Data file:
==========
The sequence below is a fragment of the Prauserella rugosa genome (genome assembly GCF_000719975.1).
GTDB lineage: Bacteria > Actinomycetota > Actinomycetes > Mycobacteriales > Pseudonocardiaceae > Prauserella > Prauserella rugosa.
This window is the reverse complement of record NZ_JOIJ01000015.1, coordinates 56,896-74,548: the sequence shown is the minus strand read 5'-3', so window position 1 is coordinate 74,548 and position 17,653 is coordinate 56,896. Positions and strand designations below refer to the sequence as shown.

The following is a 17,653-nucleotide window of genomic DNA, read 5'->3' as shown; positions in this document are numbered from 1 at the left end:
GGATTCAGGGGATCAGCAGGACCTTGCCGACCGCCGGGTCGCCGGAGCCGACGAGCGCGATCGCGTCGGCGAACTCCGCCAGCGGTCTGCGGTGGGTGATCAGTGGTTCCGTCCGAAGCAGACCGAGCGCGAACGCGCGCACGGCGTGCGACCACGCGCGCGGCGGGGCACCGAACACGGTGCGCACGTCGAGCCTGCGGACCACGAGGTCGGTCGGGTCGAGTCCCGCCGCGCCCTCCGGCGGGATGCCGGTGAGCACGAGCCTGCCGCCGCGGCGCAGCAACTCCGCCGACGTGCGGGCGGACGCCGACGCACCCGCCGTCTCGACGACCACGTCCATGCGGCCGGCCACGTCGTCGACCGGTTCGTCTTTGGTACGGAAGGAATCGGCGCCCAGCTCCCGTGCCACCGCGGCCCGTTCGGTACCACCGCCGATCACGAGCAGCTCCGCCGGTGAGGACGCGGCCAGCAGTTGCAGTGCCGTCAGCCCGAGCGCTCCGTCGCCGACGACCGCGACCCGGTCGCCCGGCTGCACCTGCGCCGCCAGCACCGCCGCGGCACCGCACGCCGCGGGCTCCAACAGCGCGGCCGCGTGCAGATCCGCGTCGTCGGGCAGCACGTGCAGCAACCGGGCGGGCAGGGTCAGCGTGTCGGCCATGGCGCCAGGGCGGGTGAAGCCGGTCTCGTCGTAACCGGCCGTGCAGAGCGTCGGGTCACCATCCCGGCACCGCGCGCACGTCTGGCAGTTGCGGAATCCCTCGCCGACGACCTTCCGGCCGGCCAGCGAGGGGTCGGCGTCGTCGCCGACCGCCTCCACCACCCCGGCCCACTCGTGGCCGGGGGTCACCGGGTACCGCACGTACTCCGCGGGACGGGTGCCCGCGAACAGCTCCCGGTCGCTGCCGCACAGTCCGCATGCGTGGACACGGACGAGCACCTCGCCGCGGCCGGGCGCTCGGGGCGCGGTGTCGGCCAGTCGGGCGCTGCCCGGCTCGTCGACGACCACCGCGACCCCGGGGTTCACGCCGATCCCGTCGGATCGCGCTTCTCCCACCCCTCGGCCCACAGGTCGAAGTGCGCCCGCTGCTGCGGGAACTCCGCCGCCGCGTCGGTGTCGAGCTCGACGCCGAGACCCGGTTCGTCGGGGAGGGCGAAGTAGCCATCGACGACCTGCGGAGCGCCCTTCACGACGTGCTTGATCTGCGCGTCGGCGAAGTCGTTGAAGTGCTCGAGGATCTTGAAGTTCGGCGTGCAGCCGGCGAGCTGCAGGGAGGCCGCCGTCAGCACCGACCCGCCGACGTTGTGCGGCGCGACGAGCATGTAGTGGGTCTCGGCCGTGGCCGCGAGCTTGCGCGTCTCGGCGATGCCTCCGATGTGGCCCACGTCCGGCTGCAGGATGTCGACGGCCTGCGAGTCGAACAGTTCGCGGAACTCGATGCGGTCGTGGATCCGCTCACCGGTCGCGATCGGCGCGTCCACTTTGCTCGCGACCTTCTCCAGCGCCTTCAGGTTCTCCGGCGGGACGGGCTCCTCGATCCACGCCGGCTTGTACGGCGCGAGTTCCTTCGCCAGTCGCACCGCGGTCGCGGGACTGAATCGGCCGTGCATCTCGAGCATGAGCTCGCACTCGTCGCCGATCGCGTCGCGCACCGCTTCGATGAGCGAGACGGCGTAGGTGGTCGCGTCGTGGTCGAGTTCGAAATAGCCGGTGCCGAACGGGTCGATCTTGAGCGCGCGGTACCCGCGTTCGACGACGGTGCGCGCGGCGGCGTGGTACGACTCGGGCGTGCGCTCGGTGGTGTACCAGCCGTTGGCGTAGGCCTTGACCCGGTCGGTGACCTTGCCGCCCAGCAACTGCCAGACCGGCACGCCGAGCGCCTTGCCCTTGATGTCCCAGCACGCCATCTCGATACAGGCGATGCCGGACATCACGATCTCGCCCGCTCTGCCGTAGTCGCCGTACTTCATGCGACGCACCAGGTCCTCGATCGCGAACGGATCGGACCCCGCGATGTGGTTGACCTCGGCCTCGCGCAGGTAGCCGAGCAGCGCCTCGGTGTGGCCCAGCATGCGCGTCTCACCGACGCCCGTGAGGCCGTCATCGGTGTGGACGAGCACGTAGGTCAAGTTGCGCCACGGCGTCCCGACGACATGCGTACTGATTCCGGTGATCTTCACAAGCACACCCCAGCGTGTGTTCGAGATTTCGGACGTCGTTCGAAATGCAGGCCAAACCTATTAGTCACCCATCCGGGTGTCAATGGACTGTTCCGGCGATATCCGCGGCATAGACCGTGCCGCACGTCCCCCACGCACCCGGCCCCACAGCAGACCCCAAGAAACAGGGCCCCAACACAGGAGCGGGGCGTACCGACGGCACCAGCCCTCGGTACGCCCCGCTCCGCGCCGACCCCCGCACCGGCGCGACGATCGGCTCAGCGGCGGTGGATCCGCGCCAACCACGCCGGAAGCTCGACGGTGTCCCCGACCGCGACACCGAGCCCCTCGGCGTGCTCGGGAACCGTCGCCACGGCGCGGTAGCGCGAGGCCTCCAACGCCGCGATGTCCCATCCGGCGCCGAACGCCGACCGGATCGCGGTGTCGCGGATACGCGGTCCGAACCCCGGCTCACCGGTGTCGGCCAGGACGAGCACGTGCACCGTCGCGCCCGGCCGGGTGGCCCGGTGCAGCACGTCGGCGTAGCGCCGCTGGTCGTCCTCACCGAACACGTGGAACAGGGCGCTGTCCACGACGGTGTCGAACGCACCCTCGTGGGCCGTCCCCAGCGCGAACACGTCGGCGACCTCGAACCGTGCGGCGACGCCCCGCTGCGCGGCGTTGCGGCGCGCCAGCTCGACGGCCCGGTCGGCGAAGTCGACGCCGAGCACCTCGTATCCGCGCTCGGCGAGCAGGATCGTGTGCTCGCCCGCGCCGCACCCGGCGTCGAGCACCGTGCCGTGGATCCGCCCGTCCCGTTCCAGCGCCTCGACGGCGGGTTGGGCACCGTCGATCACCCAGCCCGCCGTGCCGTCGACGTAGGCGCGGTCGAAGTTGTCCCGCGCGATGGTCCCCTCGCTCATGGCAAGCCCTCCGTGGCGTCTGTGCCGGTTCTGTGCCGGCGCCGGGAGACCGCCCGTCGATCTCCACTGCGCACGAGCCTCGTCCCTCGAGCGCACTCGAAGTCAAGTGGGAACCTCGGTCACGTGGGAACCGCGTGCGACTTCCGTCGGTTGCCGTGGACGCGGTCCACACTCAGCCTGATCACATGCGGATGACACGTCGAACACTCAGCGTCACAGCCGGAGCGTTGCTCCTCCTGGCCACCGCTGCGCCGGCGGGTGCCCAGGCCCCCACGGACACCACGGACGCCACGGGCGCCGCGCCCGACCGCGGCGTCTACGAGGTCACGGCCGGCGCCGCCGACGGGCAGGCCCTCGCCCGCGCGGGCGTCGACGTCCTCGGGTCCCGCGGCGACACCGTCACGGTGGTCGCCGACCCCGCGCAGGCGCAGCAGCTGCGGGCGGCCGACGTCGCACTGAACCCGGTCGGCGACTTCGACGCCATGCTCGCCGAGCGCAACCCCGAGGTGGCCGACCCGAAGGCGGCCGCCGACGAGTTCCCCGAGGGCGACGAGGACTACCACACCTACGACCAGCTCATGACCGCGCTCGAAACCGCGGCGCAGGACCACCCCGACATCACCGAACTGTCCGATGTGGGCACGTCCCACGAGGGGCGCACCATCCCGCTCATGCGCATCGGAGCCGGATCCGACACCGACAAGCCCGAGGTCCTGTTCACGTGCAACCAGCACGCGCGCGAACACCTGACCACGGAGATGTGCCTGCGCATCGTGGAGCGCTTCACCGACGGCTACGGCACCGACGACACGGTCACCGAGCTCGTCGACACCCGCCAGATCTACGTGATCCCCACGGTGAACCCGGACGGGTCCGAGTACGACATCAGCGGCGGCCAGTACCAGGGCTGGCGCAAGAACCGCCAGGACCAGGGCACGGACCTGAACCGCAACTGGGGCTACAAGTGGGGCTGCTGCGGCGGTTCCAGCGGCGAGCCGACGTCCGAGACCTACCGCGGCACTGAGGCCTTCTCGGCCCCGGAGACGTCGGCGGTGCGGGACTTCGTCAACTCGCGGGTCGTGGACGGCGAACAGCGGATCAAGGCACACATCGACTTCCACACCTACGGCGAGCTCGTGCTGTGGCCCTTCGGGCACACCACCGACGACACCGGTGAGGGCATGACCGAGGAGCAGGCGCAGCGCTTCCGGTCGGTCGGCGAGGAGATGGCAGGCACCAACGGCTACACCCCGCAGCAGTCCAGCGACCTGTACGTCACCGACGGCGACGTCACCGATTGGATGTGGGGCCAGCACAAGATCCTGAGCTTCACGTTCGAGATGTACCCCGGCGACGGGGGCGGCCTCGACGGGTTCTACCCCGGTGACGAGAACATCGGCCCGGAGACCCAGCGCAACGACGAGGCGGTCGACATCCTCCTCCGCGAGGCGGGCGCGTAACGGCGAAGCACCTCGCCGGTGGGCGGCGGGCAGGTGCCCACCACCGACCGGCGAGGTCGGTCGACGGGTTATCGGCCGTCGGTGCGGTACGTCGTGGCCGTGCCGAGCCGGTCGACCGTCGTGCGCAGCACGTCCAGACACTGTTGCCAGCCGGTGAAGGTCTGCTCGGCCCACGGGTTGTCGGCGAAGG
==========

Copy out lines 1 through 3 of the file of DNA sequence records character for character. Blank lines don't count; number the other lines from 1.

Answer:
The sequence below is a fragment of the Prauserella rugosa genome (genome assembly GCF_000719975.1).
GTDB lineage: Bacteria > Actinomycetota > Actinomycetes > Mycobacteriales > Pseudonocardiaceae > Prauserella > Prauserella rugosa.
This window is the reverse complement of record NZ_JOIJ01000015.1, coordinates 56,896-74,548: the sequence shown is the minus strand read 5'-3', so window position 1 is coordinate 74,548 and position 17,653 is coordinate 56,896. Positions and strand designations below refer to the sequence as shown.